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Abstract:Recurrent neural networks are a successful neural architecture for many time-dependent problems, including time series analysis, forecasting, and modeling of dynamical systems. Training such networks with backpropagation through time is a notoriously difficult problem because their loss gradients tend to explode or vanish. In this contribution, we introduce a computational approach to construct all weights and biases of a recurrent neural network without using gradient-based methods. The approach is based on a combination of random feature networks and Koopman operator theory for dynamical systems. The hidden parameters of a single recurrent block are sampled at random, while the outer weights are constructed using extended dynamic mode decomposition. This approach alleviates all problems with backpropagation commonly related to recurrent networks. The connection to Koopman operator theory also allows us to start using results in this area to analyze recurrent neural networks. In computational experiments on time series, forecasting for chaotic dynamical systems, and control problems, as well as on weather data, we observe that the training time and forecasting accuracy of the recurrent neural networks we construct are improved when compared to commonly used gradient-based methods.

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Authors:Erez Peterfreund, Iryna Burak, Ofir Lindenbaum, Jim Gimlett, Felix Dietrich, Ronald R. Coifman, Ioannis G. Kevrekidis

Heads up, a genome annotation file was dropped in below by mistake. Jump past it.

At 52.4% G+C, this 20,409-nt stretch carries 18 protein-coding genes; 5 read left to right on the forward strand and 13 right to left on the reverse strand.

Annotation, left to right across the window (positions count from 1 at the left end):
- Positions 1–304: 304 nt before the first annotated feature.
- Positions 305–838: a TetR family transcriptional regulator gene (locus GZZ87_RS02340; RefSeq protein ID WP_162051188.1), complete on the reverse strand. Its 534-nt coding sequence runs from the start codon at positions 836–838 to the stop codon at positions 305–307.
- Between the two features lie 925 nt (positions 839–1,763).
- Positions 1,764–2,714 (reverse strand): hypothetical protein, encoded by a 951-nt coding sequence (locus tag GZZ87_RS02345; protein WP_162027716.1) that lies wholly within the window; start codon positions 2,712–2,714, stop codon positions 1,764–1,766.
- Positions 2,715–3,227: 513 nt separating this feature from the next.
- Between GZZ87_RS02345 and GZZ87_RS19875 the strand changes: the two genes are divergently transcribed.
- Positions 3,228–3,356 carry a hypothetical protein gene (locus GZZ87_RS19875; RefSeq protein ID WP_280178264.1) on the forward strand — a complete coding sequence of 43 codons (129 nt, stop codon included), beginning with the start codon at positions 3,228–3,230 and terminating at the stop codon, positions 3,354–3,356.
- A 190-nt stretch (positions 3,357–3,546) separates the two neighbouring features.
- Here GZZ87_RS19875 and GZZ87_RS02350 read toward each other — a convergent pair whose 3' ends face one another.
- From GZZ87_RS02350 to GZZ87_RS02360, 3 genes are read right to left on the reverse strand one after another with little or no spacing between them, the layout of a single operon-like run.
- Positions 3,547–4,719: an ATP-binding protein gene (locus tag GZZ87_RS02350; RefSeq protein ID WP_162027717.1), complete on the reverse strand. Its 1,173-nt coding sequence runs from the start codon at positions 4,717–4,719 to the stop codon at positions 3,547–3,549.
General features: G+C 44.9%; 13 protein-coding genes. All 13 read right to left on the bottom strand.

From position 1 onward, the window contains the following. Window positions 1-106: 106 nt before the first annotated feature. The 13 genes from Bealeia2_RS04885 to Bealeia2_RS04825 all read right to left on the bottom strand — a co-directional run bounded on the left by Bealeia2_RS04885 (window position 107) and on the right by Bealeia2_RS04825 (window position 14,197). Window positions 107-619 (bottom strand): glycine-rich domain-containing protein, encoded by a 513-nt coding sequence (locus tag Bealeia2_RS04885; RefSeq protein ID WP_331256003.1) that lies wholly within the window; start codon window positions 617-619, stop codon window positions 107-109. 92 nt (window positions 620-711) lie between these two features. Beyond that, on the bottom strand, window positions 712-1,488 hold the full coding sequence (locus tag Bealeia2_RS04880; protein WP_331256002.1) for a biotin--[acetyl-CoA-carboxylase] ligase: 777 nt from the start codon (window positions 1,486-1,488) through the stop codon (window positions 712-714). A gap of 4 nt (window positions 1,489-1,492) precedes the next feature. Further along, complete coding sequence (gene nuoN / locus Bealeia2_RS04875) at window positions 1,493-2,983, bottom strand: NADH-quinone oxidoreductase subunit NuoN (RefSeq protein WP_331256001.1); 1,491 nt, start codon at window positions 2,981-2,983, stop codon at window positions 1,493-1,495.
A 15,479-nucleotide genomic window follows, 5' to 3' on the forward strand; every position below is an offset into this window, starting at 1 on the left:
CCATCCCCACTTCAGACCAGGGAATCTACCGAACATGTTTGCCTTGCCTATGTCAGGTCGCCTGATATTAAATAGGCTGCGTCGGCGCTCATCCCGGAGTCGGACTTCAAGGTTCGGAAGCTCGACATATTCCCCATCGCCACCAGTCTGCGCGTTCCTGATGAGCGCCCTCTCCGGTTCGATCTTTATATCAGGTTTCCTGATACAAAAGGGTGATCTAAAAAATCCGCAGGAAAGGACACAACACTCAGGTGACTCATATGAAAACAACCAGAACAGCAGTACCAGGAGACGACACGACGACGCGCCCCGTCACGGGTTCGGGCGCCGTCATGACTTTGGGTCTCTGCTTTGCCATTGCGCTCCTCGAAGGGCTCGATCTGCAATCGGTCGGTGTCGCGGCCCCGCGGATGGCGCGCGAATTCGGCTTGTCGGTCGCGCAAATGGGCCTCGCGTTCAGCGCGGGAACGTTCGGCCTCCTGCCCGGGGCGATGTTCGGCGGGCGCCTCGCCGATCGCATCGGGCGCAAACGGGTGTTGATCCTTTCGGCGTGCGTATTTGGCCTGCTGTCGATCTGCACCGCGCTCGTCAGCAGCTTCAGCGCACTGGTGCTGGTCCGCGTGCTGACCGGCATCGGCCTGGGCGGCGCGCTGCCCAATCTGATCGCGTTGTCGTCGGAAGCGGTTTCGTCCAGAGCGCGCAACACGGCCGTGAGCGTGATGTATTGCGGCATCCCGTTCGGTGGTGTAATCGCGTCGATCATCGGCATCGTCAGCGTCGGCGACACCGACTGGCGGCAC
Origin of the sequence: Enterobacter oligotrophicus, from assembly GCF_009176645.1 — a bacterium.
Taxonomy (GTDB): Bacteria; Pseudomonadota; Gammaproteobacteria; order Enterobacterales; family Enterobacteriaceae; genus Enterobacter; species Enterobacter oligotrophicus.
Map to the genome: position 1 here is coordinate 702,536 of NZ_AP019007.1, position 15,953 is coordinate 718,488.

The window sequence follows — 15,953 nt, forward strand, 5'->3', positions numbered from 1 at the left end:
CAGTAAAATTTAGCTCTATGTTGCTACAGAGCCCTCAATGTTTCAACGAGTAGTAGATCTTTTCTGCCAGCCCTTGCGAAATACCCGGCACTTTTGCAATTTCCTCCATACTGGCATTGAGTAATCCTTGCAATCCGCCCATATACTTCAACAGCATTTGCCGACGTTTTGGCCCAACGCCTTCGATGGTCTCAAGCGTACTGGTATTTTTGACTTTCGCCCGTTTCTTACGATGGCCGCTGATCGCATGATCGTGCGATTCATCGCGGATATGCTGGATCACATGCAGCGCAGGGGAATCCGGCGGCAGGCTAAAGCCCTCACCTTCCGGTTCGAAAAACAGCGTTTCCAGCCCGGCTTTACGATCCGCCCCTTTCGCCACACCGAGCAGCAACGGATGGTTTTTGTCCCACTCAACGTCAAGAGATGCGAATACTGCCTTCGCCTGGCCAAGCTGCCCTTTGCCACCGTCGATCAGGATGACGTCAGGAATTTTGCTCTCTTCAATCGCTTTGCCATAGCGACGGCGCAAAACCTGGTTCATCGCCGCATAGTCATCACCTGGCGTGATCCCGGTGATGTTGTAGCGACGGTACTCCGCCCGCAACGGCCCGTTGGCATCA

Abstract:Fusing measurements from multiple, heterogeneous, partial sources, observing a common object or process, poses challenges due to the increasing availability of numbers and types of sensors. In this work we propose, implement and validate an end-to-end computational pipeline in the form of a multiple-auto-encoder neural network architecture for this task. The inputs to the pipeline are several sets of partial observations, and the result is a globally consistent latent space, harmonizing (rigidifying, fusing) all measurements. The key enabler is the availability of multiple slightly perturbed measurements of each instance:, local measurement, "bursts", that allows us to estimate the local distortion induced by each instrument. We demonstrate the approach in a sequence of examples, starting with simple two-dimensional data sets and proceeding to a Wi-Fi localization problem and to the solution of a "dynamical puzzle" arising in spatio-temporal observations of the solutions of Partial Differential Equations.

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Abstract:We introduce a probability distribution, combined with an efficient sampling algorithm, for weights and biases of fully-connected neural networks. In a supervised learning context, no iterative optimization or gradient computations of internal network parameters are needed to obtain a trained network. The sampling is based on the idea of random feature models. However, instead of a data-agnostic distribution, e.g., a normal distribution, we use both the input and the output training data of the supervised learning problem to sample both shallow and deep networks. We prove that the sampled networks we construct are universal approximators. We also show that our sampling scheme is invariant to rigid body transformations and scaling of the input data. This implies many popular pre-processing techniques are no longer required. For Barron functions, we show that the $L^2$-approximation error of sampled shallow networks decreases with the square root of the number of neurons. In numerical experiments, we demonstrate that sampled networks achieve comparable accuracy as iteratively trained ones, but can be constructed orders of magnitude faster. Our test cases involve a classification benchmark from OpenML, sampling of neural operators to represent maps in function spaces, and transfer learning using well-known architectures.

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